door frame A door was replaced (due to break in). The contractor insisted to go to a bigger size door. So we went from 32 to 36 inch (which is more widely available). Now I see a gap of near 1 inch between door frame and what appears to be the stud near the key hole. The door is screwed with some long screws into the frame.

Is this OK?

What do I do with the gap?

1- Fill with foam

2- Try to fit in with wood. What wood type will not cause expansion and deformation of frame of door?

3- ?

Also, near the door step I see newly exposed vinyl flooring in bad shape (something was covering this portion up before). What do I use to cover it up?


In retrospect that gap was a very bad thing. Exterior is Hardie plank and we needed a storm door to protect this door from the elements. That storm door cannot be screwed to Hardie, it needed a stud behind the exterior. So fill the gap with equivalent of stud before installing the door.

enter image description here

  • 1
    fill with fiberglass insulation
    – jsotola
    May 31, 2020 at 16:19
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    the flooring is missing a "transition"; a metal strip with holes pre-drilled that covers the seam.
    – dandavis
    May 31, 2020 at 18:11
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    Did this installer use any shims??? I should at least see a shim at the latch....If it was a smaller door at first, what does the other side look like? The picture shows a jamb where it should be, not off like t is a different size door. Just curious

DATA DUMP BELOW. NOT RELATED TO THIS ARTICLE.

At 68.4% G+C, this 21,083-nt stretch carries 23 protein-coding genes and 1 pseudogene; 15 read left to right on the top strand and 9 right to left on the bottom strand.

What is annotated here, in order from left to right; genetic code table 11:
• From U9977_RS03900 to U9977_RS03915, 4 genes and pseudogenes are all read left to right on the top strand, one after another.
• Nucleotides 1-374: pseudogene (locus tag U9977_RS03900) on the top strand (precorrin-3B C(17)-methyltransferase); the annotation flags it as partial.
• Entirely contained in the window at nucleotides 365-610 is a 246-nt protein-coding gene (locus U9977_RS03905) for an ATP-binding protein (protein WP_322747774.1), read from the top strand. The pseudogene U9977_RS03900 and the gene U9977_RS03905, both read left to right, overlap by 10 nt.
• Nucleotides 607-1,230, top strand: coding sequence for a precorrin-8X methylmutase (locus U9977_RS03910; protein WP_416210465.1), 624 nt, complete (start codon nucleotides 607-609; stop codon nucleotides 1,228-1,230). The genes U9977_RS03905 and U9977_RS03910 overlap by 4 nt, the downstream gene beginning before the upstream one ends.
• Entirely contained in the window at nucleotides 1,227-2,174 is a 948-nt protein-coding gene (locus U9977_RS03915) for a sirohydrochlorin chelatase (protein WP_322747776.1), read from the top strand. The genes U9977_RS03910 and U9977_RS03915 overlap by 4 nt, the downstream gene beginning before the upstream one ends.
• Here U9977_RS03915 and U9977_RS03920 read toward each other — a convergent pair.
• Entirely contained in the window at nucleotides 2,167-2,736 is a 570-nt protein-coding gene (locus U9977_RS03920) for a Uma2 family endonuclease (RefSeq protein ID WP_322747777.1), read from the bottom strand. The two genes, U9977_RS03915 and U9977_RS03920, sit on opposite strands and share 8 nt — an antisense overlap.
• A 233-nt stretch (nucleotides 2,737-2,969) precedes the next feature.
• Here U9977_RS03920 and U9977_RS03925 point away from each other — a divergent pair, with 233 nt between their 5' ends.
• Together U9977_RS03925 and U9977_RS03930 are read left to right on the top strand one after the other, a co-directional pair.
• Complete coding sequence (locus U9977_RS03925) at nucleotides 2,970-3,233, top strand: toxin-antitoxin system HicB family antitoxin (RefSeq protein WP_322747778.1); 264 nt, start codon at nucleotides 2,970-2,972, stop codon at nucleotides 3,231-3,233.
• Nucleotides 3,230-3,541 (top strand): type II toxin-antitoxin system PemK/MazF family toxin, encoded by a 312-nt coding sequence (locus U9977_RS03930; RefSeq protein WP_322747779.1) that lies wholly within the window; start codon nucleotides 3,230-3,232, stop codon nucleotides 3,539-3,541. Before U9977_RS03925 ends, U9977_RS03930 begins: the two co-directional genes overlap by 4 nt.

– Jack
    May 31, 2020 at 22:52
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    Sad to say, it looks like they did the least they could to get it done. They should have at least trimmed it out to save you the trouble since they were supposedly a carpenter/handyman....
    – Jack
    Jun 1, 2020 at 3:31
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    I agree 100% that there should be shims at both the latch and deadbolt, in addition to long screws that reach through to the stud. In combination, these will help resist the kicking forces that (seem to) have been used to effect the previous break in.
    – FreeMan
    Jun 1, 2020 at 13:36

3 Answers 3


With the deadbolt on the door, it appears to be an exterior door, so the space in the jamb should be insulated, both at the top and the sides. No need for a full roll of insulation to be bought, there are smaller pieces that can be bought such as fiberglas pipe wrap, or ask a person you know that may have a little on hand. It won't take much.

The drawing below will explain a bit on what to do about sizing material for the trim to cover the gap. Perhaps other trim that is throughout the house will give an idea how to treat the door. enter image description here

Perhaps the trim in your place looks like this? The sides of the door in this pic looks like the trim will fill the footprint in your flooring. enter image description here Carpet trim is what I Googled to find the strip to cover the edge where the flooring is cut at the door.enter image description here